Octavo (book)
Octavo is a technical term describing the format of a book, which refers to the size of leaves produced from folding a full sheet of paper on which multiple pages of text were printed to form the individual sections (or gatherings) of a book. An octavo is a book or pamphlet made up of one or more full sheets of paper on which 16 pages of text were printed, which were then folded three times to produce eight leaves. Each leaf of an octavo book thus represents one eighth the size of the original sheet. Other common book formats are folios and quartos
Quarto (text)
Quarto is a book or pamphlet produced from full 'blanksheets', each of which is printed with eight pages of text, four to a side, then folded two times to produce four leaves...

. Octavo is also used as a general description of size of books that are about 8 to 10 inches tall, and as such does not necessarily indicate the actual printing format of the books, which may even be unknown as is the case for many modern books. These terms are discussed in greater detail in Book sizes.


An octavo is a book or pamphlet made up of one or more full sheets of paper on which 16 pages of text were printed, which were then folded three times to produce eight leaves. Each leaf of an octavo book thus represents one eighth the size of the original sheet.

There are many variations in how octavos were produced. For example, bibliographers call a book printed as an octavo (eight leaves per full sheet), but bound in gatherings of 4 leaves each, an "octavo in 4s."

The actual size of an octavo book depends on the size of the full sheet of paper on which it was printed. The size of such sheets varied in different localities and times. A sixteenth century octavo printed in France or Italy is about the size of a modern cheap paperback, whereas an eighteenth century octavo printed in England is larger, about the size of a modern hardcover novel.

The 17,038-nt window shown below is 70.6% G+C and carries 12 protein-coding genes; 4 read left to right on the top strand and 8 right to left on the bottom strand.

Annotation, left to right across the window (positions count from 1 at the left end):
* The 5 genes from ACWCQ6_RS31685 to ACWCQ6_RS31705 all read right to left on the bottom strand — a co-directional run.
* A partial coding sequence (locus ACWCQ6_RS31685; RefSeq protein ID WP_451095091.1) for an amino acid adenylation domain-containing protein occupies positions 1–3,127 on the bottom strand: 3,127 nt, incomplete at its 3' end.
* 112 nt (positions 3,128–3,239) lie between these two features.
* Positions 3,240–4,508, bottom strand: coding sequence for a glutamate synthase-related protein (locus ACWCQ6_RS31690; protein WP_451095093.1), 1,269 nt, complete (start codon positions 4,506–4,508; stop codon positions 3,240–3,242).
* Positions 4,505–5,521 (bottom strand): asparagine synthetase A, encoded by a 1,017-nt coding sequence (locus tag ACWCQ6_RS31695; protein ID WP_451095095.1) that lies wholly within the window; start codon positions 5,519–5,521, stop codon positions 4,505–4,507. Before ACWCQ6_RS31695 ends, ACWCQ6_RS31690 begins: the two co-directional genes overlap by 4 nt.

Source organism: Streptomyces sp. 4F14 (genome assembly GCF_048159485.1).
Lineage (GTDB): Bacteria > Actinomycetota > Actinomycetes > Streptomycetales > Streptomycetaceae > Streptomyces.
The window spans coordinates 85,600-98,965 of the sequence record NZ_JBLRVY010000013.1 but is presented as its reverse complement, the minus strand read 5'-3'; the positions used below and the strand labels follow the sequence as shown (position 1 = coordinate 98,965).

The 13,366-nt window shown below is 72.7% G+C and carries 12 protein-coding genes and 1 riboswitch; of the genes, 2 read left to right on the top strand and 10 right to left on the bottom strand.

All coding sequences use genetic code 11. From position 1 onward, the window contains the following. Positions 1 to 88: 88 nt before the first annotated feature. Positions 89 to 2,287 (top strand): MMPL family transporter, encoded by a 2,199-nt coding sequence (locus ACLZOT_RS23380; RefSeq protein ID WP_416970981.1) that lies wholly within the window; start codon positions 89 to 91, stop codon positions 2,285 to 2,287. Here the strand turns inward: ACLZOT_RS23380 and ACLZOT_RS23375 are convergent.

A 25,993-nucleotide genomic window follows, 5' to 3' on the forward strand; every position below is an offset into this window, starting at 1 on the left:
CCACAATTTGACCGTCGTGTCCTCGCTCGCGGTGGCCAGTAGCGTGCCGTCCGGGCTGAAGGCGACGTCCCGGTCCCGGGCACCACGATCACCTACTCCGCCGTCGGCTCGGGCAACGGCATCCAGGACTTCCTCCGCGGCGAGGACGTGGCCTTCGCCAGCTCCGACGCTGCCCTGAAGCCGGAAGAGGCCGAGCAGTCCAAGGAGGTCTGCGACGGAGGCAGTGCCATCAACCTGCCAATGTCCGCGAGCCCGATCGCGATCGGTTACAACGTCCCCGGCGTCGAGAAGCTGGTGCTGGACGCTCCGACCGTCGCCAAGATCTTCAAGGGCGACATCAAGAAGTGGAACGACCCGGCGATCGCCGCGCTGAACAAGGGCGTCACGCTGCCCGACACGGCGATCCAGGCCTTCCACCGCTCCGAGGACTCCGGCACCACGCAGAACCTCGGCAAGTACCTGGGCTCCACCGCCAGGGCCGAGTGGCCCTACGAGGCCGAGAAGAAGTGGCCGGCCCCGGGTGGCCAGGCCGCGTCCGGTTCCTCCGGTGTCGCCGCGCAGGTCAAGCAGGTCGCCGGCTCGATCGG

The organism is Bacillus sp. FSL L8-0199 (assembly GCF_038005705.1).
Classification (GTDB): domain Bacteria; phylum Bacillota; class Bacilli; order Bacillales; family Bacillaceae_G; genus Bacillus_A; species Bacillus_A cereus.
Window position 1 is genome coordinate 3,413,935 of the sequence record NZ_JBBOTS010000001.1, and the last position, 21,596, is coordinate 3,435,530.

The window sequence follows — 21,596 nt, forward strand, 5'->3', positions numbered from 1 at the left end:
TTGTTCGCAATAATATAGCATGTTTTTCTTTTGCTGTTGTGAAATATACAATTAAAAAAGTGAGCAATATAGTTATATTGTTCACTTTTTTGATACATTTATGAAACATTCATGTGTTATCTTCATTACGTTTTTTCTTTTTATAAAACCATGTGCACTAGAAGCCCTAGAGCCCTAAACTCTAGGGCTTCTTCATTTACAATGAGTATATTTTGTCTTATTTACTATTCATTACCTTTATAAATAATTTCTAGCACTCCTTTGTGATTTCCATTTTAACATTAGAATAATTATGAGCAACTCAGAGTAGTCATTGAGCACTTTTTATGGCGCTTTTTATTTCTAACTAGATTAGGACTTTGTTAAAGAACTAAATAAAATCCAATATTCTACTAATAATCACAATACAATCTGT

The Gutenberg Bible
Gutenberg Bible
The Gutenberg Bible was the first major book printed with a movable type printing press, and marked the start of the "Gutenberg Revolution" and the age of the printed book. Widely praised for its high aesthetic and artistic qualities, the book has an iconic status...

 was printed as a folio in about 1455, in which four pages of text were printed on each sheet of paper, which were then folded once. Several such folded conjugate pairs of leaves were inserted inside another to produce the sections or gatherings, which were then sewn together to form the final book.

The oldest surviving octavo book apparently is the so-called "Turkish calendar" for 1455, presumably printed in late 1454, about the same time as the Gutenberg Bible. Numerous other octavos survive beginning from about 1461. The British Library
British Library
The British Library is the national library of the United Kingdom, and is the world's largest library in terms of total number of items. The library is a major research library, holding over 150 million items from every country in the world, in virtually all known languages and in many formats,...

 Incunabula Short Title Catalogue
Incunabula Short Title Catalogue